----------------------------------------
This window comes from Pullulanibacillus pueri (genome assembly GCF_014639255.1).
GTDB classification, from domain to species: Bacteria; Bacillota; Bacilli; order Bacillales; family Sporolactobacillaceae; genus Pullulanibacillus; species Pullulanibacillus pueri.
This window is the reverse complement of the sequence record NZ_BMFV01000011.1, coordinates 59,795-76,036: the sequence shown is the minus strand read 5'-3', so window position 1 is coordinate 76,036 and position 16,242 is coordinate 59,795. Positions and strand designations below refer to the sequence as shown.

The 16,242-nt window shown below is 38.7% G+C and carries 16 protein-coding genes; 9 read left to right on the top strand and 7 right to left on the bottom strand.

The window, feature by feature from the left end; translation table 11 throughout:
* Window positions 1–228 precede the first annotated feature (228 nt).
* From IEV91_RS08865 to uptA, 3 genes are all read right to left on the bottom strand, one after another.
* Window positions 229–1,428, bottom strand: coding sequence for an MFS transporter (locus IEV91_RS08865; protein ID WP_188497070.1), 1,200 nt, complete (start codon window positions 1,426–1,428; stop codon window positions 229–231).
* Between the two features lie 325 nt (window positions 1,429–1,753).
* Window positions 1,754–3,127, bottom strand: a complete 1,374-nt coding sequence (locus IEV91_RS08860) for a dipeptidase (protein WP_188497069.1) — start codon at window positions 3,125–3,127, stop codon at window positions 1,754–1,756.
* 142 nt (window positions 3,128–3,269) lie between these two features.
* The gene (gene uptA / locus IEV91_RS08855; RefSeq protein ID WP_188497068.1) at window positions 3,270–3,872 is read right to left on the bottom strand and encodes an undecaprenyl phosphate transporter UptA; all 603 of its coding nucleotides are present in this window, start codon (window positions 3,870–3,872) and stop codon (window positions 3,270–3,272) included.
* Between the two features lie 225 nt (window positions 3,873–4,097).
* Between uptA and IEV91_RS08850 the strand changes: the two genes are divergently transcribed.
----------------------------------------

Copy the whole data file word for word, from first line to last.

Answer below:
This window comes from Pullulanibacillus pueri (genome assembly GCF_014639255.1).
GTDB classification, from domain to species: Bacteria; Bacillota; Bacilli; order Bacillales; family Sporolactobacillaceae; genus Pullulanibacillus; species Pullulanibacillus pueri.
This window is the reverse complement of the sequence record NZ_BMFV01000011.1, coordinates 59,795-76,036: the sequence shown is the minus strand read 5'-3', so window position 1 is coordinate 76,036 and position 16,242 is coordinate 59,795. Positions and strand designations below refer to the sequence as shown.

The 16,242-nt window shown below is 38.7% G+C and carries 16 protein-coding genes; 9 read left to right on the top strand and 7 right to left on the bottom strand.

The window, feature by feature from the left end; translation table 11 throughout:
* Window positions 1–228 precede the first annotated feature (228 nt).
* From IEV91_RS08865 to uptA, 3 genes are all read right to left on the bottom strand, one after another.
* Window positions 229–1,428, bottom strand: coding sequence for an MFS transporter (locus IEV91_RS08865; protein ID WP_188497070.1), 1,200 nt, complete (start codon window positions 1,426–1,428; stop codon window positions 229–231).
* Between the two features lie 325 nt (window positions 1,429–1,753).
* Window positions 1,754–3,127, bottom strand: a complete 1,374-nt coding sequence (locus IEV91_RS08860) for a dipeptidase (protein WP_188497069.1) — start codon at window positions 3,125–3,127, stop codon at window positions 1,754–1,756.
* 142 nt (window positions 3,128–3,269) lie between these two features.
* The gene (gene uptA / locus IEV91_RS08855; RefSeq protein ID WP_188497068.1) at window positions 3,270–3,872 is read right to left on the bottom strand and encodes an undecaprenyl phosphate transporter UptA; all 603 of its coding nucleotides are present in this window, start codon (window positions 3,870–3,872) and stop codon (window positions 3,270–3,272) included.
* Between the two features lie 225 nt (window positions 3,873–4,097).
* Between uptA and IEV91_RS08850 the strand changes: the two genes are divergently transcribed.